Blog | Google Shopping Changes 2013
10th May 2013
Until 2013, one of the biggest kept secrets for e-commerce websites and marketeers alike was the free sales opportunities presented by Google Shopping.
By uploading your products to their Merchant Centre you could very quickly have front page listings and a dramatic increase in website traffic. All it took was a bit of exporting and importing.
However, Google have now moved the goalposts. With the change having already taken place in the USA, Google Shopping will become a paid service from February 13 2013 in the UK and across Europe. Although smaller retailers feel outraged, Google does claim it will provide a better experience for both users and retailers alike.
Valuable Google Results Space
Previously the Google Shopping results appeared in the centre of the SERPs pages, occupying valuable and highly clickable space (right) for a multitude of product related searches.
A user was presented with a (powerfully recognisable) image and a price – the two key buying factors. Clicking through would take you directly to that website to investigate further – or as Google argues – often to an out-of-stock page if the retailers XML feed wasn’t completely up to date. With no revenue being earned, Google’s argument was that there were no resources to pay the staff/servers to police this situation, thereby resulting in a poorer experience for users.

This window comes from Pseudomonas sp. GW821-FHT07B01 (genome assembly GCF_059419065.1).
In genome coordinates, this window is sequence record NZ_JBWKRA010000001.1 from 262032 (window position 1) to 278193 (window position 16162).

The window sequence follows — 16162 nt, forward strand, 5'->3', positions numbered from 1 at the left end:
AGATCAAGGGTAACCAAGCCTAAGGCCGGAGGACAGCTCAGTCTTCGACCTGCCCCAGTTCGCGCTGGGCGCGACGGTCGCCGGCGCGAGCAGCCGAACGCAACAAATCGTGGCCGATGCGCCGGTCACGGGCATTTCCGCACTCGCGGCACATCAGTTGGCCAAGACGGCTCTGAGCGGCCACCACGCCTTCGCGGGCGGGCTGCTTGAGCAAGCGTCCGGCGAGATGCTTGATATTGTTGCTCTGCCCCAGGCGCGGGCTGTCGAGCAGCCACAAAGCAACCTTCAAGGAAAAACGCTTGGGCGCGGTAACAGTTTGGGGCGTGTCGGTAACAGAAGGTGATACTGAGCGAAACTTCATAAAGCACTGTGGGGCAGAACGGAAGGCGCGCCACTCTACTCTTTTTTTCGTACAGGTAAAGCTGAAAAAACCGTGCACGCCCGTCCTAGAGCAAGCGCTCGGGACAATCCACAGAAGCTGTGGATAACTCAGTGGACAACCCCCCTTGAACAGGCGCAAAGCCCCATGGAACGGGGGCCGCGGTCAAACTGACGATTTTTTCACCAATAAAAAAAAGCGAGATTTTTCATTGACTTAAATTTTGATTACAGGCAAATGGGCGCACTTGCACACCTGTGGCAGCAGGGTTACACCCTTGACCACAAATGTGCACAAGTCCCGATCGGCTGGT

Improvements in Usability
Moving to a paid model allows them to not only make billions more dollars, but to also improve the quality of this shopping experience. Google Shopping USA also allows better filtering of the results – providing the retailer has fully populated his data!
The user can now show by location (functionality we predicted years ago…based on IP address or chosen location), by colour or style – all required attributes in the new product uploads. No longer do you have to page through hundreds of results or constantly retype your search query to find that orange striped shirt you’ve always been after!
All of this functionality is clearly a step in the right direction for the user, but there are no shoppers without sellers – and increased advertising costs will mean that many eCommerce shop owners will shun Google Shopping, seeing huge falls in traffic and sales and potentially putting them out of business. Either that or retailers will be forced to increase prices to allow for this advertising budget – when so many operate on such small margins anyway – which can’t be good news for users, only Google.
Pressure on Smaller eCommerce Retailers
If you are a small business and are not already braced for the changes to Google Shopping, then be prepared to lose traffic or see your advertising budget shoot up. If you do decide to take Google up on its £75 credit voucher to try the system out, you also need to be prepared for a whole lot of work.
Firstly you need to ensure that your XML feed (often called Froogle.txt) is fully populated – and that means no cutting corners. Every single box that CAN be populated – size, shipping charge, pack size, EAN number – needs to be populated and correctly so. If Google are spending more time and resource on policing the feeds, believe me they will exclude you if you’re going wrong. On one hand this is a pain, but on the other hand your data integrity is something you should be focussing on anyway.